Short Stories, Irish literature, Classics, Modern Fiction, Contemporary Literary Fiction, The Japanese Novel, Post Colonial Asian Fiction, The Legacy of the Austro-Hungarian Empire and quality Historical Novels are Among my Interests

Sunday, January 11, 2015

Hiromi Kawakami. - Two Short Stories by a Akutagana and Tanazki Award Winning Writer (Both Readable Online)

"Mogera Wogura", in The Parisian Review, Spring, 2005 (translated by Michael Emmerich)

"God Bless You, 2011" in Granta, March 10, 2012 (translated by Ted Goosen and Motoyuki Shibata)

Until yesterday I had never heard of Hiromi Kawkami, a multi-awarded Japanese writer.  I became aware of her through a recurring Facebook post by Billy O'Callaghan.  (I have posted on three of his wonderful short collections and he has kindly done a Q and A Session on The Reading Life which contains lots of great reading suggestions.). Having now read and been very intrigued by two of her stories I have added her to my read all I can list.

"Mogera Wogura" has a Hurakami Murkami Magic Realism meets Kafka feel but the execution is delightfully  orginal and for sure deeply mystified me.  Set in contemporary Tokyo, Mongera Woguras are fully intelligent and articulate underground dwelling entities (I am not sure it is accurate to call them animals) about a meter tall, covered with hair,they once were common place but now only one extended family seems left.  They pretty much live humans but underground, having spouses and in laws.  They have their own culture but the husband works in an office with humans.  In the strangest left very mysterious aspect of the story the husband collects a certain type of person, we don't really know what he is looking for, and somehow reduces them to very small size, takes them home where they return to full size.  The reasons behind this are left for us to ponder.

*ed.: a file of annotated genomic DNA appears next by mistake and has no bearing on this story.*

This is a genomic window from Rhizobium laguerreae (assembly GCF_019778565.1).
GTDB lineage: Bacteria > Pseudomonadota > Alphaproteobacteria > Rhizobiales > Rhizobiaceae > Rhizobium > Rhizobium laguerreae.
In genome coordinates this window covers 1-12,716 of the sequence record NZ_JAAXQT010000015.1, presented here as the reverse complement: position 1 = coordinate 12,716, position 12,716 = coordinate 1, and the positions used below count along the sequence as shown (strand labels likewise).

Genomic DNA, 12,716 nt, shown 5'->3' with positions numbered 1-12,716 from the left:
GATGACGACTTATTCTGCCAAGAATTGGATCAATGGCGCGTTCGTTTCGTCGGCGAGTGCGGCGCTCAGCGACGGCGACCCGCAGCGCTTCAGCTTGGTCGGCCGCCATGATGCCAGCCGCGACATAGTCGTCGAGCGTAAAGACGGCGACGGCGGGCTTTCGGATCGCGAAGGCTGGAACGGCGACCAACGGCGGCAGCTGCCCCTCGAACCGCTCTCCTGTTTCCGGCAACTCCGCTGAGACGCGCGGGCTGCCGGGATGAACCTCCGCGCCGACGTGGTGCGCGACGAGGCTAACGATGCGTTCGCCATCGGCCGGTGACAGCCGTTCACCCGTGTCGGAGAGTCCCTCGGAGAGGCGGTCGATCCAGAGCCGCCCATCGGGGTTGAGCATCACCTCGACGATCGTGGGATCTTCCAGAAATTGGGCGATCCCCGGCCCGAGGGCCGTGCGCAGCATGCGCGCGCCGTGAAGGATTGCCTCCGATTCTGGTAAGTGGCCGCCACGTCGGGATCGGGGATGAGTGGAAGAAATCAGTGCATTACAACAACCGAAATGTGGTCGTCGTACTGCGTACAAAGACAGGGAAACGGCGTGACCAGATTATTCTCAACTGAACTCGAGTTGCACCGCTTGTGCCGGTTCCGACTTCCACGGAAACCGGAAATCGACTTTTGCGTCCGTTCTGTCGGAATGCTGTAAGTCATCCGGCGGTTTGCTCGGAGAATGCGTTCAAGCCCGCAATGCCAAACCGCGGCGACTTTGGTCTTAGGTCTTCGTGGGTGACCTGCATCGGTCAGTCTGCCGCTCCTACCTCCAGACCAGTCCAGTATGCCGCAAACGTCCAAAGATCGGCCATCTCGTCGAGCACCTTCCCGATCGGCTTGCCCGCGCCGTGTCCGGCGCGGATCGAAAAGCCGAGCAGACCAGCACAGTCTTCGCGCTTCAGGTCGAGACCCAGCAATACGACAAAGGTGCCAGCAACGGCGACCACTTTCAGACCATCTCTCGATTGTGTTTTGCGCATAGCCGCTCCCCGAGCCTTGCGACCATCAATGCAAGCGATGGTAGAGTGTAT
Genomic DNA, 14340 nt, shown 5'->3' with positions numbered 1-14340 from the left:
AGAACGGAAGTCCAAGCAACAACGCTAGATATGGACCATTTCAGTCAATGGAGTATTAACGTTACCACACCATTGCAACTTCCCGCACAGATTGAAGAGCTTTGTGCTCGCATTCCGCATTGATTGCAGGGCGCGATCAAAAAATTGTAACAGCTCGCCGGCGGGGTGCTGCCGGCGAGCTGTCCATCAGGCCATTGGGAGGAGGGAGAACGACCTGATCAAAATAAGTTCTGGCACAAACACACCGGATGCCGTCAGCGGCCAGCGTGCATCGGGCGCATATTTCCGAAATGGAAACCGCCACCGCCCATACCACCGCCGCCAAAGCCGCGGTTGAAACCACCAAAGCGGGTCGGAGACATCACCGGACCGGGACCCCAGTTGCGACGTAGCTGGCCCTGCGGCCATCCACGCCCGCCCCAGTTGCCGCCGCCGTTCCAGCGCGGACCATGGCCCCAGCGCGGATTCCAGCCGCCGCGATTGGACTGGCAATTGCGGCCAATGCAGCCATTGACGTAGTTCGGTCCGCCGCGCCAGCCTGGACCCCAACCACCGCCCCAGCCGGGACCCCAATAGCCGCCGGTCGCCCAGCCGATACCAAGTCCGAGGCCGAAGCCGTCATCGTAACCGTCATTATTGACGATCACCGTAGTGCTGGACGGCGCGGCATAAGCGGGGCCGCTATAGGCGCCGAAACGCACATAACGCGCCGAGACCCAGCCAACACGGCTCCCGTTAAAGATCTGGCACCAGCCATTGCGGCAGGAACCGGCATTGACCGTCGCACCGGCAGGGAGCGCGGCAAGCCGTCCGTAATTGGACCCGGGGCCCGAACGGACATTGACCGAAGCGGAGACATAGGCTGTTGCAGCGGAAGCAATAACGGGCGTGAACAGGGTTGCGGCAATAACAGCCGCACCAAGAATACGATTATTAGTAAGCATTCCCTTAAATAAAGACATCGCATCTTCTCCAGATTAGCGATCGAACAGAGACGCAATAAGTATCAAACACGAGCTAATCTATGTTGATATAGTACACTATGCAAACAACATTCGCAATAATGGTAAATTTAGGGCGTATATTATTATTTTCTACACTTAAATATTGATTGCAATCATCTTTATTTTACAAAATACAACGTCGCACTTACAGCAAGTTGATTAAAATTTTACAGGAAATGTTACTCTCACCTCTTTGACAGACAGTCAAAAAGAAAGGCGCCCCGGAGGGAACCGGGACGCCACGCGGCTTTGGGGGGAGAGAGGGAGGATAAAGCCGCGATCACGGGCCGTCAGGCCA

You can read this story here.

"God Bless You, 2011", like "Mogera Wagura", features a nonhuman person acting, speaking, and behaving very much like a human while still, in this story, remaining a very large bear.  This story is only three pages and has an interesting back story (which you can read at the link I will below provide.

The story is about a bear and a woman out for a walk that is the tentative first step in a possible relationship.  They are walking in the area of the 2011 Meltdown of a nuclear power plant after an earthquake. Both are concerned with tracking their amount of radiation exposure.  Goverment agents responsible for checking radiation levels are a bit jealous of the bear as bears can stand more radiation than humans.  The bear shows of his fishing skills when he dives in a river and gets a fish.  I will leave the rest of this really fascinating story untold.

You can read this story  here

Hiromi Kawakami 川上弘美. Official bio

Hiromi Kawakami  (1958–)  has on the one hand won accolades for her innovative style—notably in her novel Manazuru, which won the MEXT Award for the Arts in 2007 and has been translated into English, German, and French—while on the other producing a growing body of highly realistic, eminently readable stories about the lives and loves of women in contemporary Japan. She first began submitting stories to science-fiction magazines and taking on editorial work while majoring in biology at Ochanomizu University. Her literary coming of age arrived in 1994, when she won the Pascal Short Story Award for New Writers, an all-online competition, for Kamisama (God Bless You). In 1996, she received the Akutagawa Prize for her short story Hebi o fumu (Step on a Snake), which established her among the standard bearers of the Japanese literary world. In 2001 she won the Tanizaki Jun'ichiro Prize for her best-selling novel Sensei no kaban (The Teacher's Briefcase), which was adapted for television by the writer and director Teruhiko Kuze. After the earthquake and tsunami of March 2011, she created a commotion with God Bless You, 2011 (tr. 2012, in the anthology March Was Made of Yarn), a reworking of her earlier story relocated to radiation-contaminated Fukushima.

Mel u

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